People and Their Stories

I think it is often easy to get caught up in how different we all are, how our skin color is different,  our age, or our way of expressing or identifying ourselves through our attire or  hairstyle.  We identify others as belonging to one group or other, perhaps with the assumptions that therefore we have nothing in common, that the other person is too different to understand us and for us to understand them.  We may even deem them as not interesting.   It is easy to dismiss others as different and leave it at that.  But it is not that simple.  Each of us have been formed by our own unique path in life, and each one of us has their own story.  Here’s one of my favorite quotes:

Be kinder than necessary, for everyone you meet is fighting some kind of battle.

I think this is one of the hardest concepts to accept, and I know I struggle with it sometimes.  Some of my most unexpected friendships formed with people with whom, at first glance, I would have assumed I have nothing in common with.  But upon hearing their story, I find that I understand them, and how they came to be who they are and can relate to them in a way I was not able to before.  One of my favorite moments abroad was when I was taking photographs and talking with the locals in El Canton, Honduras and one of the leaders of the community (below, in white hat) came up to me and asked me to share their story and photographs with everyone when I returned home.

He was eager to take the opportunity to share his community’s struggles and accomplishments.  He was excited to have his story be told in far away places and to make that connection with people who he otherwise would have no way of reaching.  People want their stories heard.  And moreover, these stories are worth listening to.  As a visual person, I love when the concept of the story is intertwined with images.  I came across two photography projects that encompassed this concept beautifully:

First, there’s Brandon Stanton’s The Humans of New York.  What is so great about his work is that he attaches a story to every photograph he takes.  Sometimes they are short and sweet:

“I’m a sculptor.”
“What kind of sculptures do you make?”
“Well, it’s a visual art. I’m not exactly going to be able to use words to transfer what’s in my head to your head.”

Sometimes, these stories are longer:

I stumbled upon a National Treasure yesterday.

I was walking down 3rd Avenue when I noticed an old man in a wheelchair. He was being pushed by a caretaker. Despite his physical condition, he had dressed with extreme care. He wore an outlandish yellow outfit. Everything about him was yellow, from his shades to his socks. Intrigued by his appearance, I bent down and asked for a photograph. He silently nodded approval.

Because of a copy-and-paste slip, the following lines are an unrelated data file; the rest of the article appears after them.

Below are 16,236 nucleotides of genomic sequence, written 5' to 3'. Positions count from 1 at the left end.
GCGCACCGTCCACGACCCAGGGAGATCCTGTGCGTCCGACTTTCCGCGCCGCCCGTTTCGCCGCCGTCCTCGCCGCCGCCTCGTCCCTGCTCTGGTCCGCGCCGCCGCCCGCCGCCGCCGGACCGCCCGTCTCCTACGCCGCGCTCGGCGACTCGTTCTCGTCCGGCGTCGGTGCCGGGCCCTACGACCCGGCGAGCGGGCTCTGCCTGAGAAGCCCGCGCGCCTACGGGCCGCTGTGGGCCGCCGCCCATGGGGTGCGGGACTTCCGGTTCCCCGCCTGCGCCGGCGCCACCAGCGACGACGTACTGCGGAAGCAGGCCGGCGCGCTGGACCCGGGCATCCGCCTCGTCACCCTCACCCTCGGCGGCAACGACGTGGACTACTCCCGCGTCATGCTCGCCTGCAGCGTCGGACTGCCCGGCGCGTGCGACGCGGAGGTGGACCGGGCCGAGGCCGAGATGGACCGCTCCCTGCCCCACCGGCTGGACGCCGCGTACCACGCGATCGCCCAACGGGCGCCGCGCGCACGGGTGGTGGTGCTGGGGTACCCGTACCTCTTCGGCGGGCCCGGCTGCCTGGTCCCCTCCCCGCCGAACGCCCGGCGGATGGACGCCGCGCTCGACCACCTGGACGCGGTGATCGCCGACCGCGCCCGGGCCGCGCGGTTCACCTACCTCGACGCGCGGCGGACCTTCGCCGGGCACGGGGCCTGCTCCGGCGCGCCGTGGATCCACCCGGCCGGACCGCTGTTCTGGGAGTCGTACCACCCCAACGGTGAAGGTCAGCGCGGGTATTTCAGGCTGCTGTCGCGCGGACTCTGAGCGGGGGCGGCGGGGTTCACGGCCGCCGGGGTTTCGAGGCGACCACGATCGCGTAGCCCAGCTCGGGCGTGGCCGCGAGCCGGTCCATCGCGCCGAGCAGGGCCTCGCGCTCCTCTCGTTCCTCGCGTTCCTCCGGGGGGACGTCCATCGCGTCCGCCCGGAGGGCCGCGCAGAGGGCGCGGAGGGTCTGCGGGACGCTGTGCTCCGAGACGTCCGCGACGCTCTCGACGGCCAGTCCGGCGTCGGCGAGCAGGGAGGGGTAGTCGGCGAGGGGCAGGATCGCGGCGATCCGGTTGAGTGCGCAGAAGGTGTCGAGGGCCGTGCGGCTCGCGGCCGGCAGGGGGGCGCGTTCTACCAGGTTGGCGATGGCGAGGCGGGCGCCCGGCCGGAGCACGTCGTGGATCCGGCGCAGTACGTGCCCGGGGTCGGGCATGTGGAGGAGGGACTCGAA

After I’d taken his photograph, his caretaker offered a formal introduction: “This isBanana George,” she said, “the world’s oldest barefoot waterskier. He’s 97 now. When he was 92, he set the world record for the oldest person to waterski barefoot.”

Banana George didn’t even begin waterskiing until he was 40. But it soon became his passion. So much so that he began doing shows at Cypress Gardens– hopping jumps and riding with women on his shoulders. In the course of his career, he’s broken his back 4 times. He’s also broken his ankle, knee, and eleven ribs. Banana George waterskied until the last possible moment. I’ve seen footage of a very old George being pulled through the water in a wheelchair-on-skis, smiling like a madman.

Here you can see a short video I found of Banana George skiing on his 90th birthday:

Banana George is a testament to loving life, and he deserves to be celebrated. I discovered that his family set up a fan page for him. It only has 835 people so far. Let’s show George how much we love his spirit, and join his fan group:

If you think Banana George deserves to be known, please SHARE this story. And in the words of Banana George: “Don’t wait for the next thing, make the next thing happen!”

You could spend DAYS on Stanton’s page:

The second project is One by Nicolas Ritter.  Likewise, it focuses on creating stories but in a very different way.  Here are two of my favorites (look closely, they move!):

I absolutely love this concept.  Ritter talks about imitating the human eye, we do not have the ability to watch everything at once, but instead focus on mini scenes within.  But I also think this correlates to the idea that everyone has a story.  Although Ritter does not include a verbal story with his photographs, this isolation of one moving figure forces us to create a story about them, imagining what they are doing there, how they got there and where they are going.  Moreover, it treats each of the individuals as an individual, not simply as part of a crowd.  The image does not generalize, does not assume and does not stereotype but instead forces us to slow down, notice the details and imagine what it must be like to be in someone else’s shoes.

Here’s Ritter’s website,

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